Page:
The Decadent Counterpublic
University of Utah
This paper argues that decadent writers were highly self-conscious about their relationship to their readers, and that they regarded this relationship as a form of anti-nationalist political critique. Drawing upon Michael Warner’s notion of a “counterpublic,” the paper demonstrates the way two writers from the period—Charles Baudelaire and Aubrey Beardsely—depict and encourage the formation of cosmopolitan communities of taste in and through their accounts of the Tannhäuser legend.
Charles Baudelaire opens his influential 1861 essay “Richard Wagner and Tannhäuser in Paris” with a seemingly unrelated defense of writing in the first person singular. Far from being a mark of solipsism, he argues, the first-person singular provides a kind of guarantee to the writer’s audience: “That notorious ‘I,’ which is so often justly accused of impertinence, nevertheless implies a great modesty; it imprisons the writer within the strictest bonds of sincerity” (111). In speaking only for himself, the writer is paradoxically bound all the more firmly to the judgment of his readers; unable to hide behind a pretension of objectivity, he opens himself to the censure of his public. Yet writerly sincerity is more than a hedge against immodesty, for it can also forge bonds of sympathy with widely scattered readers. Implicitly enacting Immanuel Kant’s assertion that judgments of taste are inherently social, Baudelaire suggests that his responses to Wagner are likely to “find friends among unprejudiced readers”: “in describing no more than his own impressions, the candid critic will describe also those of unknown sympathizers [partisans inconnus]” (111). This account of the relationship between the artist and his anonymous audience exemplifies an important but often misunderstood aspect of decadent writing. Although they depict characters who reject sociality and politics for the solipsistic and putatively disinterested realm of private aesthetic sensation, decadent works are dense with reflections on community and affiliation. Many scholars have noted the great extent to which decadent works engage their audiences or address specific communities of readers. But I will argue in what follows that the imagined relationship between the writer and his or her public is far more important to decadence than has previously been acknowledged, and that this relationship underlies a cosmopolitan notion of community that is crucial to the complex political legacy of fin-de-siècle culture.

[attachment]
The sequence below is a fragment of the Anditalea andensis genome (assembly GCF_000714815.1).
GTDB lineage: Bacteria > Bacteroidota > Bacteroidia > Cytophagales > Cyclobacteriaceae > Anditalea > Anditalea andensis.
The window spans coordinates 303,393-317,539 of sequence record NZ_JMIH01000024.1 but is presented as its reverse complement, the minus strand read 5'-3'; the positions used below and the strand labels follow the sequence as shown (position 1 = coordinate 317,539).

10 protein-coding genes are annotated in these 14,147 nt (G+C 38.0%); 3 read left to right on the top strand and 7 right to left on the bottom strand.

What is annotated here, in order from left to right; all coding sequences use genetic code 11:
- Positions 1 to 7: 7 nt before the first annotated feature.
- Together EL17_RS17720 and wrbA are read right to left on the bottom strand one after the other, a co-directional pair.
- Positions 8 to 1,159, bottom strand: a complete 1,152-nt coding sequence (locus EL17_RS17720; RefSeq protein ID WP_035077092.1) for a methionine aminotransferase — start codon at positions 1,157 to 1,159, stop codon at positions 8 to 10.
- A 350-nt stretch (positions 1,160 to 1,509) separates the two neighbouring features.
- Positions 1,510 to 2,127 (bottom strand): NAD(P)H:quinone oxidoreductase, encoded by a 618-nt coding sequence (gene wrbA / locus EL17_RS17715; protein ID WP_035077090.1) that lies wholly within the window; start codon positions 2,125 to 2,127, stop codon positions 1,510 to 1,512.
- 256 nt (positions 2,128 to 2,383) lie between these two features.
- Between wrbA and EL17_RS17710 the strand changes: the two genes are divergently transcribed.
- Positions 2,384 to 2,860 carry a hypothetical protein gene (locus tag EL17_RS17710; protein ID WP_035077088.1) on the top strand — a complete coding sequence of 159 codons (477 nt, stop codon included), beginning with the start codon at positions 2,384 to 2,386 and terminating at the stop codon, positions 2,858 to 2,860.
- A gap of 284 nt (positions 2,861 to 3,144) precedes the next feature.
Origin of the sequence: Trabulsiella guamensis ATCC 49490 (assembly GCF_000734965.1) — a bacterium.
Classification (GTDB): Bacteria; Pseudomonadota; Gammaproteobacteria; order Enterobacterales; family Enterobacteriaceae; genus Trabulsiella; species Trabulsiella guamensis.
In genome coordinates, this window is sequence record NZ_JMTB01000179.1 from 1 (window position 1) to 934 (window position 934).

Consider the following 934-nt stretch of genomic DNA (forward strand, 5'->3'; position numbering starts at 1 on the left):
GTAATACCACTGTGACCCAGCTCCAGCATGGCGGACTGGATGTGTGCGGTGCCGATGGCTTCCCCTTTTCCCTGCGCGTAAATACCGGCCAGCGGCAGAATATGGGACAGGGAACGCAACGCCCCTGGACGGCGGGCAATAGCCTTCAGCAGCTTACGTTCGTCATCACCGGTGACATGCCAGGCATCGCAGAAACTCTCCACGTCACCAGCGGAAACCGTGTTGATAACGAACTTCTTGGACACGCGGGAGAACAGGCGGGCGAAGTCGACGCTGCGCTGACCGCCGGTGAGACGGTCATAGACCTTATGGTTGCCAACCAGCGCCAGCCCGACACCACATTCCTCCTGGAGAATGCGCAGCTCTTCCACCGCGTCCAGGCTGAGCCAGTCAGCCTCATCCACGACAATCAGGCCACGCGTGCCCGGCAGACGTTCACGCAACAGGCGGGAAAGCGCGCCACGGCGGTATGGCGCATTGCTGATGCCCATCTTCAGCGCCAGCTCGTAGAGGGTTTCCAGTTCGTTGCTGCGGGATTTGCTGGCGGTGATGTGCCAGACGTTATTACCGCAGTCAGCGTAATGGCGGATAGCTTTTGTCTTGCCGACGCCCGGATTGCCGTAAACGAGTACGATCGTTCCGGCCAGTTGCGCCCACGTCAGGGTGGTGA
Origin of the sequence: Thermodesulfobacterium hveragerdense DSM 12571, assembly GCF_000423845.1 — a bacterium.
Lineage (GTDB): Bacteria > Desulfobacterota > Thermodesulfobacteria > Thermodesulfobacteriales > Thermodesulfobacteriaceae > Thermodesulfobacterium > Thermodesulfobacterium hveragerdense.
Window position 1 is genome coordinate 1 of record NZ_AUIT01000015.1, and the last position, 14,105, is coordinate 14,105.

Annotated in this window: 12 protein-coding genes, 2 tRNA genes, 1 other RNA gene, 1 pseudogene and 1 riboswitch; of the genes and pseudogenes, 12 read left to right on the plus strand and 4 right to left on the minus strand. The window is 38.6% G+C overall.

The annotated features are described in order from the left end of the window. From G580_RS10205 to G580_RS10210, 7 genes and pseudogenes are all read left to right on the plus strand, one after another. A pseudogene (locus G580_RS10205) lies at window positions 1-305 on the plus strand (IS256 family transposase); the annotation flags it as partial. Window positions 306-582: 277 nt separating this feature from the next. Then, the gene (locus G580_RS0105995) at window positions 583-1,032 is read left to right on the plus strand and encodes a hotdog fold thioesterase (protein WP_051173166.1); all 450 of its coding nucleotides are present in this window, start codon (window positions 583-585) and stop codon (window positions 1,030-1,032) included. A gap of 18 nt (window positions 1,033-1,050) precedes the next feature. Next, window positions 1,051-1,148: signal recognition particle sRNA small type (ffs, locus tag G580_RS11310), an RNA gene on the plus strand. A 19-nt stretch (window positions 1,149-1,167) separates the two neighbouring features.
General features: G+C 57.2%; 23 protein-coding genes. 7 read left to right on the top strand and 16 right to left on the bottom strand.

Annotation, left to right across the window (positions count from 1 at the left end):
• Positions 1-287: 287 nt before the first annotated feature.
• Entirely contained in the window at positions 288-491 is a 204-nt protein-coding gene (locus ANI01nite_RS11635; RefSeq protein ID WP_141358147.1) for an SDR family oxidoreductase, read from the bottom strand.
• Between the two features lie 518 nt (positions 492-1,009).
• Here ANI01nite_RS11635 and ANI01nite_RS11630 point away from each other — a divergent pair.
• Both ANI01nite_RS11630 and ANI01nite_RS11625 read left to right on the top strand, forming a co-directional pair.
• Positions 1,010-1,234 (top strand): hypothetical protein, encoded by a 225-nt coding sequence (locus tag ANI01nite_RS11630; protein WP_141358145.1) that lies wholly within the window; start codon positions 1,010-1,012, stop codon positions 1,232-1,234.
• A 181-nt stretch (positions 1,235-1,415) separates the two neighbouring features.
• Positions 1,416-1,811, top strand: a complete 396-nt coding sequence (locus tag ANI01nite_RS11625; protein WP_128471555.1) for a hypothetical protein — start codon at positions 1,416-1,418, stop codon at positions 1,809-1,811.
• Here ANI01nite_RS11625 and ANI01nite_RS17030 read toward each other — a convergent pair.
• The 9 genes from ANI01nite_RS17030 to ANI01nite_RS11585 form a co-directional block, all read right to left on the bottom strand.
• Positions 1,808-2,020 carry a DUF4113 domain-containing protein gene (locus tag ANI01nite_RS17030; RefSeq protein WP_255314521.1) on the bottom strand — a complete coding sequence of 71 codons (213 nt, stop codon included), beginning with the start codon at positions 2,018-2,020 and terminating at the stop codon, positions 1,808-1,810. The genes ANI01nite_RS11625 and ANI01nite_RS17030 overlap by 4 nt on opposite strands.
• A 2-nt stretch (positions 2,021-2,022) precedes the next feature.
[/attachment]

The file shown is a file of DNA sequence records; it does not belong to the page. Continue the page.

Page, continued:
Baudelaire’s reflection on the potential for aesthetic community arises from a particular moment in the development of print culture and the literary market, in which writers increasingly addressed publics that were at once predictable and largely unknown to the writer. Higher levels of literacy and vastly improved technologies of circulation—from industrialized printing and better transportation to the repeal of burdensome taxes and censorship laws—allowed publishers to target specialized market segments, and enabled readers widely separated in space and time to gain access to cultural materials that in the past would not have been available to them. Baudelaire was highly conscious of these conditions, and often played up his relationship to this emerging public in his poetry and essays. Rather than addressing the kind of generalized bourgeois public sphere described by Jürgen Habermas, however, Baudelaire, like many other writers who followed him, commonly speaks as a member of what Michael Warner has called a “counterpublic.” A “public,” in Warner’s terms, is a self-organized relationship among strangers that is constituted by the circulation of discourses. Unlike other forms of imagined community, such as the nation or social class, which shape members whether they know it or not, publics are fashioned out of discrete acts of textual production, circulation, and reception. They are something more than just the relationship between a writer and his or her empirical audience, however, since both writer and reader presume “an ongoing space of encounter for discourse” that shapes the activities of production and reception (Warner 90). Fundamentally reflexive, publics are at once produced by and productive of discourses and the kinds of attention they receive. “Counterpublics,” Warner suggests, are also formed by the circulation of discourses, but they define themselves against a dominant public—the nation, the market, the professions, or the emerging mass media, for example. “Counterpublics are ‘counter,’” Warner writes, “to the extent that they try to supply different ways of imagining stranger sociability and its reflexivity; as publics, they remain oriented to stranger circulation in a way that is not just strategic, but constitutive of membership and its affects” (122).